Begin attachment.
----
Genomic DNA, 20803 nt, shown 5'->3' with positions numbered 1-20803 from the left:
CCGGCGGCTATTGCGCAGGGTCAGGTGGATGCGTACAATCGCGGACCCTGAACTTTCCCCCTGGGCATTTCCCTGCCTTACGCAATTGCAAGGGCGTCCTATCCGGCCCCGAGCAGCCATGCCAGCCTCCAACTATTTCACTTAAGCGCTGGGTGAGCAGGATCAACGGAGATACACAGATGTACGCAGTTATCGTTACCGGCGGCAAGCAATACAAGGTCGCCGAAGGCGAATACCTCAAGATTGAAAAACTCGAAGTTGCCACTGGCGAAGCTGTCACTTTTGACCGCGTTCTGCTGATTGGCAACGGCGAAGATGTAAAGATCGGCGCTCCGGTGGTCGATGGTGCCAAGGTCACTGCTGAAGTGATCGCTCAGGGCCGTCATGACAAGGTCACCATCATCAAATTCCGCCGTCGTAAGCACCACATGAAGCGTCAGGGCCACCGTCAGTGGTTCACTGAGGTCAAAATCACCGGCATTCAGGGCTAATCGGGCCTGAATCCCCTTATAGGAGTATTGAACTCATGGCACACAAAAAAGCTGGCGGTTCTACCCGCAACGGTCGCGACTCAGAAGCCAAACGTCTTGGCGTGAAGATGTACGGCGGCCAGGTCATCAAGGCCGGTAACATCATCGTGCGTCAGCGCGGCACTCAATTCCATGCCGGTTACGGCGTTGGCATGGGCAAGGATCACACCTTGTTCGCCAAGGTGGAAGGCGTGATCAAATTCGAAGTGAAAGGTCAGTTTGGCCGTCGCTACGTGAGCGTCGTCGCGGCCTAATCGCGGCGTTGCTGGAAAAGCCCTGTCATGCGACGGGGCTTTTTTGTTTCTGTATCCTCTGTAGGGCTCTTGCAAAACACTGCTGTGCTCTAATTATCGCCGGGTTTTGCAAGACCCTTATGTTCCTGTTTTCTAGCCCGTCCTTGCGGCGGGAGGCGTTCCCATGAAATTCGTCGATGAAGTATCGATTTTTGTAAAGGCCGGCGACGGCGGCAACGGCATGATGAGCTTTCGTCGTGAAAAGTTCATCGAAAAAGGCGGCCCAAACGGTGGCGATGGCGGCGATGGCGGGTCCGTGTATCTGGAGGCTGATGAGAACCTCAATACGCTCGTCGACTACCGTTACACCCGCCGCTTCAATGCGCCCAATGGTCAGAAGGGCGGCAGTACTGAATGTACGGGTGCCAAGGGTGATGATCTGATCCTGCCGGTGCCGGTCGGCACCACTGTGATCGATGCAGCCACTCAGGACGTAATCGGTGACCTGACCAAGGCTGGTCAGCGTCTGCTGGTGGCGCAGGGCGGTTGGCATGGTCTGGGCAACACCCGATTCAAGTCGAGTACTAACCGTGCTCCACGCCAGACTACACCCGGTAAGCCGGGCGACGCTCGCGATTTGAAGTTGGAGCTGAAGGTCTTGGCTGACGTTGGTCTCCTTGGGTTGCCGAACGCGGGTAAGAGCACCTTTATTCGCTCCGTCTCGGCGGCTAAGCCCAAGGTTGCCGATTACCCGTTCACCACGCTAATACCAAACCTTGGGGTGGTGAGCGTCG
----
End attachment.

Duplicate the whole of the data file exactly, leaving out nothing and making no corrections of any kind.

Genomic DNA, 20803 nt, shown 5'->3' with positions numbered 1-20803 from the left:
CCGGCGGCTATTGCGCAGGGTCAGGTGGATGCGTACAATCGCGGACCCTGAACTTTCCCCCTGGGCATTTCCCTGCCTTACGCAATTGCAAGGGCGTCCTATCCGGCCCCGAGCAGCCATGCCAGCCTCCAACTATTTCACTTAAGCGCTGGGTGAGCAGGATCAACGGAGATACACAGATGTACGCAGTTATCGTTACCGGCGGCAAGCAATACAAGGTCGCCGAAGGCGAATACCTCAAGATTGAAAAACTCGAAGTTGCCACTGGCGAAGCTGTCACTTTTGACCGCGTTCTGCTGATTGGCAACGGCGAAGATGTAAAGATCGGCGCTCCGGTGGTCGATGGTGCCAAGGTCACTGCTGAAGTGATCGCTCAGGGCCGTCATGACAAGGTCACCATCATCAAATTCCGCCGTCGTAAGCACCACATGAAGCGTCAGGGCCACCGTCAGTGGTTCACTGAGGTCAAAATCACCGGCATTCAGGGCTAATCGGGCCTGAATCCCCTTATAGGAGTATTGAACTCATGGCACACAAAAAAGCTGGCGGTTCTACCCGCAACGGTCGCGACTCAGAAGCCAAACGTCTTGGCGTGAAGATGTACGGCGGCCAGGTCATCAAGGCCGGTAACATCATCGTGCGTCAGCGCGGCACTCAATTCCATGCCGGTTACGGCGTTGGCATGGGCAAGGATCACACCTTGTTCGCCAAGGTGGAAGGCGTGATCAAATTCGAAGTGAAAGGTCAGTTTGGCCGTCGCTACGTGAGCGTCGTCGCGGCCTAATCGCGGCGTTGCTGGAAAAGCCCTGTCATGCGACGGGGCTTTTTTGTTTCTGTATCCTCTGTAGGGCTCTTGCAAAACACTGCTGTGCTCTAATTATCGCCGGGTTTTGCAAGACCCTTATGTTCCTGTTTTCTAGCCCGTCCTTGCGGCGGGAGGCGTTCCCATGAAATTCGTCGATGAAGTATCGATTTTTGTAAAGGCCGGCGACGGCGGCAACGGCATGATGAGCTTTCGTCGTGAAAAGTTCATCGAAAAAGGCGGCCCAAACGGTGGCGATGGCGGCGATGGCGGGTCCGTGTATCTGGAGGCTGATGAGAACCTCAATACGCTCGTCGACTACCGTTACACCCGCCGCTTCAATGCGCCCAATGGTCAGAAGGGCGGCAGTACTGAATGTACGGGTGCCAAGGGTGATGATCTGATCCTGCCGGTGCCGGTCGGCACCACTGTGATCGATGCAGCCACTCAGGACGTAATCGGTGACCTGACCAAGGCTGGTCAGCGTCTGCTGGTGGCGCAGGGCGGTTGGCATGGTCTGGGCAACACCCGATTCAAGTCGAGTACTAACCGTGCTCCACGCCAGACTACACCCGGTAAGCCGGGCGACGCTCGCGATTTGAAGTTGGAGCTGAAGGTCTTGGCTGACGTTGGTCTCCTTGGGTTGCCGAACGCGGGTAAGAGCACCTTTATTCGCTCCGTCTCGGCGGCTAAGCCCAAGGTTGCCGATTACCCGTTCACCACGCTAATACCAAACCTTGGGGTGGTGAGCGTCG